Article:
Editorial: The Dallas Police Department must seek a chief willing to reform policing

Dallas Police Chief Reneé Hall submitted a letter of resignation this week and at the end of the year will officially step down. Her tenure as the Dallas Police Department’s chief comes to a close months after widespread condemnation of her handling of the Black Lives Matter protests.

As Hall vacates the position, Dallas must look for a new police chief who can engage in community-based policing and initiate reform within the department. In the midst of a national civil rights movement, the Dallas Police Department needs a strong leader who is willing to make changes to the department.

While Hall’s letter of resignation makes no mention of BLM, we feel it is hardly a coincidence that the resignation came on the heels of an announcement by the Dallas County District Attorney's office stating it would be looking into the use of force by the Dallas Police Department during the protests.

In the weeks following the police killing of George Floyd, videos surfaced of Dallas police using what appears to be unnecessary force on peaceful protesters. An investigation by the Dallas Morning News found that police had used pepper ball launchers on assembled crowds.

Multiple city council members have spoken out against police procedure during the protests, and Hall herself admitted there were problems with tactics used by police in response to protesters.

It must also be noted that in 2018, one year after Hall took the position, Dallas Police officer Amber Guyger entered Botham Jean’s apartment and fatally shot him in his own home. While Hall bears limited personal responsibility for the killing, the incident reinforces the need for a police chief who can maintain a culture where this sort of thing won’t happen.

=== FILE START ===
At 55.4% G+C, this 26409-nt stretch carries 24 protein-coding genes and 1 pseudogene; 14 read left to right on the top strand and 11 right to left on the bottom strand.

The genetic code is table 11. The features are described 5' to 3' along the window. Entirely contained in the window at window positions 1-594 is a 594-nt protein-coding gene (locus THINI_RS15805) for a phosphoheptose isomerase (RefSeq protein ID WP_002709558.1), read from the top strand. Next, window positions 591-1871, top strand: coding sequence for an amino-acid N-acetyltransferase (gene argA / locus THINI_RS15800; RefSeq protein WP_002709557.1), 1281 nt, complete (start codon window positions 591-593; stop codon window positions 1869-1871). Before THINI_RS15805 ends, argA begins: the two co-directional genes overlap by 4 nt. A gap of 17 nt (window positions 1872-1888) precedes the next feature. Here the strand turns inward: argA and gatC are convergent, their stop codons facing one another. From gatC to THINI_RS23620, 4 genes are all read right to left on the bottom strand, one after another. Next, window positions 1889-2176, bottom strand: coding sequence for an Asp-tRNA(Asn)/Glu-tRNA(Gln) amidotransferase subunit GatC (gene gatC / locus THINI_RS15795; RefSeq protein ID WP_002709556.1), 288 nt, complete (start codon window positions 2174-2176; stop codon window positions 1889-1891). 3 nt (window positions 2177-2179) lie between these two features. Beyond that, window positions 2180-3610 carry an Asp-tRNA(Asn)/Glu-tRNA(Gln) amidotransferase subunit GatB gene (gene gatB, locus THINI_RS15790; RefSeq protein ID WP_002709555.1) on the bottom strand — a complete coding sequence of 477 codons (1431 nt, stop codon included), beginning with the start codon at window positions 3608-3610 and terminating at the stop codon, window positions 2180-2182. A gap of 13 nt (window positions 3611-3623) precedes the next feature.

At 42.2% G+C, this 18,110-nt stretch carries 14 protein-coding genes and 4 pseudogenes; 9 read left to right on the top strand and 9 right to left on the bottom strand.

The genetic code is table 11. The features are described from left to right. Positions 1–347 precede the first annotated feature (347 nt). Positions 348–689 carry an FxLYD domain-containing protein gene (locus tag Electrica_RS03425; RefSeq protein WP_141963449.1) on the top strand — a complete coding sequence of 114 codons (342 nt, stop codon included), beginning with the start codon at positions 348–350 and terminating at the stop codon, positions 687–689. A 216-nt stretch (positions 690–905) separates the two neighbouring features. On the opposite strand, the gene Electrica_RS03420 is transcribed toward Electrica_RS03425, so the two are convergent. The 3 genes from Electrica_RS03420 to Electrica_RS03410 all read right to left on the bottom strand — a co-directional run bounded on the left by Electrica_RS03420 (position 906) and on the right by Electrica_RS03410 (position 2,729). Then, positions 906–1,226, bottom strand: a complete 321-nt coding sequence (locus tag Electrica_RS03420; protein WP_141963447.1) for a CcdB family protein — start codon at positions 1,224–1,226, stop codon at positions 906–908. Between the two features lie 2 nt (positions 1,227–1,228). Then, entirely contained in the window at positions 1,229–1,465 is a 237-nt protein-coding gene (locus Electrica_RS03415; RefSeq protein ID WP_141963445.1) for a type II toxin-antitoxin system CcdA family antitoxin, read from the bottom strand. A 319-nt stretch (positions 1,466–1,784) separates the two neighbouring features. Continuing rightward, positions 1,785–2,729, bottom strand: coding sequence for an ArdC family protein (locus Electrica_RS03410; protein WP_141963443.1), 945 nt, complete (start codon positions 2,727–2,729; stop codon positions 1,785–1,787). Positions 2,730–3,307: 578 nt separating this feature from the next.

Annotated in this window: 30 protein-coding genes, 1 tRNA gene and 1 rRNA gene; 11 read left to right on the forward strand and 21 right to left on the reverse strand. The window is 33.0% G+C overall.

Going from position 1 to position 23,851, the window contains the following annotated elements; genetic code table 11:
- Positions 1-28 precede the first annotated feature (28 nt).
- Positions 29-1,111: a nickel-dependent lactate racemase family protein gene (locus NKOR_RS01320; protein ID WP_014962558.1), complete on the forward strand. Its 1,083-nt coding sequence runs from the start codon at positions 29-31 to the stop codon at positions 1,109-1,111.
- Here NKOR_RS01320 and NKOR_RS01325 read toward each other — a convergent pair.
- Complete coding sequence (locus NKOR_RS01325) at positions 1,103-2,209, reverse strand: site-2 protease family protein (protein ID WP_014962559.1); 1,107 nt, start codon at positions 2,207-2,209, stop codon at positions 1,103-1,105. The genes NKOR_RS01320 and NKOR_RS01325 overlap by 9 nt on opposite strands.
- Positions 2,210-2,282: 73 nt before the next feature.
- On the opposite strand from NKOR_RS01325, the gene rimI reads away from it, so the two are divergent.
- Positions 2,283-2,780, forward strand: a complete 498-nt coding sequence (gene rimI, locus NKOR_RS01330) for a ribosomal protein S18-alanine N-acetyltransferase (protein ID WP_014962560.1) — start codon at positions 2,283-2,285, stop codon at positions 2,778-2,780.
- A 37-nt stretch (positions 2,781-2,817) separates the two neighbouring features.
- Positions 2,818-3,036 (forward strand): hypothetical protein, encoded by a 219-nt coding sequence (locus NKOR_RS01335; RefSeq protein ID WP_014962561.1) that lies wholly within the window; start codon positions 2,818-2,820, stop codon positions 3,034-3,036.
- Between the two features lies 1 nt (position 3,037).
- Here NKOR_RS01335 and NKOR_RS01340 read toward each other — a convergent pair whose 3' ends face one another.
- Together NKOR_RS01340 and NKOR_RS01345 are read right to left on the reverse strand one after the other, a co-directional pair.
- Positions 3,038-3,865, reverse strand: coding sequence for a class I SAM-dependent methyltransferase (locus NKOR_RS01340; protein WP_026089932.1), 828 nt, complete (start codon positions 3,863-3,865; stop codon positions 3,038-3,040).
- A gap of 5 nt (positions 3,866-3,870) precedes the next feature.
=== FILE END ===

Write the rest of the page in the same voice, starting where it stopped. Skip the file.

Hall’s time as police chief has been marred by violence, yet she did make positive changes in the department. Hall was instrumental in establishing a community-led police oversight committee and abolishing the 72-hour rule, which gave police officers a three-day grace period before an official interview or report after a shooting.

As Hall’s time draws to a close, the city of Dallas needs to find a new leader who can answer calls for reform while keeping the city safe. The next few years will be turbulent for police, both in Dallas and across the nation.

As a society, we are reevaluating the role police play. With Hall’s departure, it’s up to the next police chief to figure out what the future of policing looks like in Dallas. We urge the city of Dallas to keep this in mind while looking for a new candidate.

The Shorthorn Editorial Board is made up of opinion editor Spencer Brewer; Editor-in-Chief Shay Cohen; news editor Angelica Perez; Cecilia Lenzen, life and entertainment editor; sports editor Chris Amaya; David Silva Ramirez, life and entertainment reporter; and copy editor Andrew Walter.


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